“When we prepare future seasons, the guiding principle is always to balance our artistic ambitions with the financial realities and, when planning seasons upwards of five years in advance, the ongoing fluctuations in the economy can prove challenging to navigate on a yearly basis,” says COC General Director Alexander Neef. “I am very proud that our 10/11 season was extremely successful on both the artistic and financial side, and very grateful for the constant support and dedication of our patrons, subscribers and generous donors. We continue to strive to offer our audiences opera of the highest standards, collaborating with exceptional Canadian and international artists and companies, and the results show that we continue to rank among the best in the world.”
The 10/11 season was a significant year for the COC in many ways as it saw the company add two new productions to its repertoire, perform two 20th-century works and make its long-awaited return to BAM. The COC opened its fall run with a new production of Verdi’s Aida, featuring a contemporary Middle Eastern setting that stripped away the conventional Egyptian iconography. Paired with Aida was Britten’s Death in Venice, starring Alan Oke in a Dora Award-winning performance. The winter months offered a new production of Mozart’s beloved The Magic Flute and the COC premiere of one of the most performed and respected operas of the late 20th-century, Adams’ Nixon in China. In the spring, the COC made its second tour in 18 years to the world-renowned BAM with its 2009 production of Robert Lepage’s The Nightingale and Other Short Fables. Upon returning to Toronto, the COC concluded its 10/11 season with an intriguing combination of operatic repertoire: Rossini’s Cinderella (La Cenerentola), R. Strauss’s Ariadne auf Naxos and the company premiere of Gluck’s Orfeo ed Euridice, the latter earning Dora Awards for outstanding production and outstanding musical direction.
In 10/11, the COC’s popular Free Concert Series in the Richard Bradshaw Amphitheatre marked its fifth year with 79 free events ranging from vocal recitals to cutting-edge contemporary dance performances, and continued to draw capacity crowds. The Free Concert Series attracted approximately 15,000 audience members of all backgrounds and ages who experienced the artistic excellence and cultural diversity of the city. Also, in addition to travelling to elementary schools across Ontario, the company’s annual Xstrata Ensemble Studio School Tour brought opera to a completely new audience in performing its school tour adaptation of Cinderella for the Inuit communities of Salluit and Kangiqsujuaq in northern Quebec.
The COC began its 2011/2012 season this fall with the company premiere of Gluck’s Iphigenia in Tauris and a new production of Verdi’s Rigoletto. It continues in January 2012 with Puccini’s Tosca and the Canadian premiere of Kaija Saariaho’s Love from Afar, one of the most performed 21st-century operas. The spring run includes Offenbach’s The Tales of Hoffmann, a double bill of darkly witty, one-act operas: Alexander Zemlinsky’s A Florentine Tragedy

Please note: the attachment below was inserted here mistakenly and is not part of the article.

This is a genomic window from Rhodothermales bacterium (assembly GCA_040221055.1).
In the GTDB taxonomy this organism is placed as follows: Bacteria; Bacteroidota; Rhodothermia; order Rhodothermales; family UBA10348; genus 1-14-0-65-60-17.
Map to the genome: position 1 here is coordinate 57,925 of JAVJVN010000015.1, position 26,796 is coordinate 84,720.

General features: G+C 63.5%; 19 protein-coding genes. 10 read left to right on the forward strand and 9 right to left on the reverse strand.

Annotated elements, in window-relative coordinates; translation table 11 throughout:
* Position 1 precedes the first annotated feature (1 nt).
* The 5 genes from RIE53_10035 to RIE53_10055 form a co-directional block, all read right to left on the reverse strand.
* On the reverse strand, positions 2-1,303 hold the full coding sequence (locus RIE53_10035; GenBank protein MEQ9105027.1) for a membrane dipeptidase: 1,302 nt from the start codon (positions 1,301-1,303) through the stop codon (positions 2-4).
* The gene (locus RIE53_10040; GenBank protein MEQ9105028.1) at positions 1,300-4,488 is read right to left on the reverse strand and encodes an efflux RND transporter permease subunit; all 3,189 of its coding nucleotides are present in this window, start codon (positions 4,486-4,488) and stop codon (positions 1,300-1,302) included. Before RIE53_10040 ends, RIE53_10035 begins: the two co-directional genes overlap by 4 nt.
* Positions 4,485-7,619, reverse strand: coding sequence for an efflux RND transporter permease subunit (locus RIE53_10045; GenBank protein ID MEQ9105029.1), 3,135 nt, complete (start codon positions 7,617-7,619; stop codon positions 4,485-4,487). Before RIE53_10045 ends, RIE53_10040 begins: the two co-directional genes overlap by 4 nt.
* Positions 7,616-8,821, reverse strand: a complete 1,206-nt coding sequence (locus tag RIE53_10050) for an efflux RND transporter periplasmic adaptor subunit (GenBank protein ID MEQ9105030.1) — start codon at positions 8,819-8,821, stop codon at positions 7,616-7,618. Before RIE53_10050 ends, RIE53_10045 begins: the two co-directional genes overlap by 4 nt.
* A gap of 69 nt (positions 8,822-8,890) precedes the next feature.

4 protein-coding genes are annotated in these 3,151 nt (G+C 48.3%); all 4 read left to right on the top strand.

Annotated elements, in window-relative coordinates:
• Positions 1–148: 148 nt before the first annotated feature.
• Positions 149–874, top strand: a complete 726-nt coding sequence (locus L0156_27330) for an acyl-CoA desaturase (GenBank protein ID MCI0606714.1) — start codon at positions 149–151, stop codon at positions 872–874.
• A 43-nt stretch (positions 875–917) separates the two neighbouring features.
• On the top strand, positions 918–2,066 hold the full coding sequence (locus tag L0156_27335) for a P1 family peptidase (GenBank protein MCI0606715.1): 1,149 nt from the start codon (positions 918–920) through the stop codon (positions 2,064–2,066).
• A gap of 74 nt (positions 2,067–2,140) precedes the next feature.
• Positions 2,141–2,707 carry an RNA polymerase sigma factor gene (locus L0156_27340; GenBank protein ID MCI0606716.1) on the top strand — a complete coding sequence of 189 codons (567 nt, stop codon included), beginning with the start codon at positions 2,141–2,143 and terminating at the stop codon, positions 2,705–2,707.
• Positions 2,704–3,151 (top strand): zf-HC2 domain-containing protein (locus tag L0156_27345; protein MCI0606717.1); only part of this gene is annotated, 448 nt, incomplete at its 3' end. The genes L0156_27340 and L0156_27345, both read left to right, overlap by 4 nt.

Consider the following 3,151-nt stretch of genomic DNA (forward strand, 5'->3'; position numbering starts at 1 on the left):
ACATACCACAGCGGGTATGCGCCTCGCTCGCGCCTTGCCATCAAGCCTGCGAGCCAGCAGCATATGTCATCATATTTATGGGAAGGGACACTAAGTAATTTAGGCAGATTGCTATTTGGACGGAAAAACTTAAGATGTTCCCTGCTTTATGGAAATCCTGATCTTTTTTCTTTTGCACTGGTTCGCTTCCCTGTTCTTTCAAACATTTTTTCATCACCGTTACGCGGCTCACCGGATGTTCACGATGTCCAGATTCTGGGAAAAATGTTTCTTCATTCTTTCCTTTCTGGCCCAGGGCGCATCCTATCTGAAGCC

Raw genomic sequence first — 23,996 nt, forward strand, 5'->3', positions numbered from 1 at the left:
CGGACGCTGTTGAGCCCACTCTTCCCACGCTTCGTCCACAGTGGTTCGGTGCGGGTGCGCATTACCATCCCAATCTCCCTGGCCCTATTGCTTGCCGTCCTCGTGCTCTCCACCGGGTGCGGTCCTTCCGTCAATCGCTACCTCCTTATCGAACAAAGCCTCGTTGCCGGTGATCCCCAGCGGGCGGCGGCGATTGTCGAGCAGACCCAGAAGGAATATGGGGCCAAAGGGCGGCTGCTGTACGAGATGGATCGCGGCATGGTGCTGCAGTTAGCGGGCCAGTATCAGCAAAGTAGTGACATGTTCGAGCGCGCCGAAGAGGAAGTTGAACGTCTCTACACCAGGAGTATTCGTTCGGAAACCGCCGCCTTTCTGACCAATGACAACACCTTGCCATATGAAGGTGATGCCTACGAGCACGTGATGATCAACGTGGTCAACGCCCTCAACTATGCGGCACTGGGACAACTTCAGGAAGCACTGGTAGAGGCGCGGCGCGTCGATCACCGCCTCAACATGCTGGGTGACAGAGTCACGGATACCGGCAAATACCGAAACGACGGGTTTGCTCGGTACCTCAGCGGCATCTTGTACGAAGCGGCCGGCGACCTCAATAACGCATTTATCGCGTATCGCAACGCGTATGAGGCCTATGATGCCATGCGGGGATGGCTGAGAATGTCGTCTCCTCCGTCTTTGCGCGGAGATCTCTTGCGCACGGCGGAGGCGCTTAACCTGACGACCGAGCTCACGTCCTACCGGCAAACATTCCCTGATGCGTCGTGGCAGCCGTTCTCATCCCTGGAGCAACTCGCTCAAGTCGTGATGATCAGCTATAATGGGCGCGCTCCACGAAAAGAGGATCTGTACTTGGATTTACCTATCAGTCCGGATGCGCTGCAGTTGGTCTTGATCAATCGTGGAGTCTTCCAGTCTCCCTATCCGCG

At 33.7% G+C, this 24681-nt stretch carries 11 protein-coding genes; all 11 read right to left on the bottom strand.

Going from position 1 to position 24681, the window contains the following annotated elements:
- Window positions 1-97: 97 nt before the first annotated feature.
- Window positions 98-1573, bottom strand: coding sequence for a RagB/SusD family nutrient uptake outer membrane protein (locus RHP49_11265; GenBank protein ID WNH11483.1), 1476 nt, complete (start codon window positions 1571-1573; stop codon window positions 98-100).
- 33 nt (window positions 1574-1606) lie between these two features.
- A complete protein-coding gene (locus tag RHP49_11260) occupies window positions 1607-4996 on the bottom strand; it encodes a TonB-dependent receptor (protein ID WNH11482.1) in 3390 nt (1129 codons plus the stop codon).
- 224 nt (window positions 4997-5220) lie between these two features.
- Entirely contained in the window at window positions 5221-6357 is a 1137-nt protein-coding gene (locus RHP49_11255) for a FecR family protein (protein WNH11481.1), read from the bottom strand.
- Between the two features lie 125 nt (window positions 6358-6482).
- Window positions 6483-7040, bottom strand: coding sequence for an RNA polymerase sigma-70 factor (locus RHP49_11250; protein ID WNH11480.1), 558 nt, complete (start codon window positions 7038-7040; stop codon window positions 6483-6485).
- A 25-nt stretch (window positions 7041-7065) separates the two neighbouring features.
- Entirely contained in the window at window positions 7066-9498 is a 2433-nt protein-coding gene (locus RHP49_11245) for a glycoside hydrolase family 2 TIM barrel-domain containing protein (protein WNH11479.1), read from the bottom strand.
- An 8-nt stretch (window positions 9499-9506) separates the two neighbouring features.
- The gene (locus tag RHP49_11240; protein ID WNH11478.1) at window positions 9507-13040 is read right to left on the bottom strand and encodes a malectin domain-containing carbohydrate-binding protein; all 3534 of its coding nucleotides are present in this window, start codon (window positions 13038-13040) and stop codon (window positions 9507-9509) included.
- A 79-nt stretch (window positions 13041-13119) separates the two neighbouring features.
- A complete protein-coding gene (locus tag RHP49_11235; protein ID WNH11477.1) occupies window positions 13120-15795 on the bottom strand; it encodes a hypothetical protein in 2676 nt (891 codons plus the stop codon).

(a Canadian premiere) and Giacomo Puccini’s Gianni Schicchi, and the COC premiere of Handel’s Semele. The Ensemble Studio performance of Semele on the mainstage takes place on May 23, 2012.
About the Canadian Opera Company
Based in Toronto, the Canadian Opera Company is the largest producer of opera in Canada and one of the five largest in North America. The COC enjoys a loyal audience support-base and one of the highest attendance and subscription rates in North America. The COC celebrates its 62nd anniversary with the 2011/2012 season that was officially opened at the end of September. Under its new leadership team of General Director Alexander Neef and Music Director Johannes Debus, the COC is increasingly capturing the opera world’s attention. The COC maintains its international reputation for artistic excellence and creative innovation by creating new productions within its diverse repertoire, collaborating with leading opera companies and festivals, and attracting the world’s foremost Canadian and international artists. The COC performs in its own opera house, the Four Seasons Centre for the Performing Arts, hailed internationally as one of the finest in the world. Designed by Diamond and Schmitt Architects, the Four Seasons Centre opened in 2006, and is also the performance venue for The National Ballet of Canada. For more information on the Canadian Opera Company, please visit its award-winning website at coc.ca.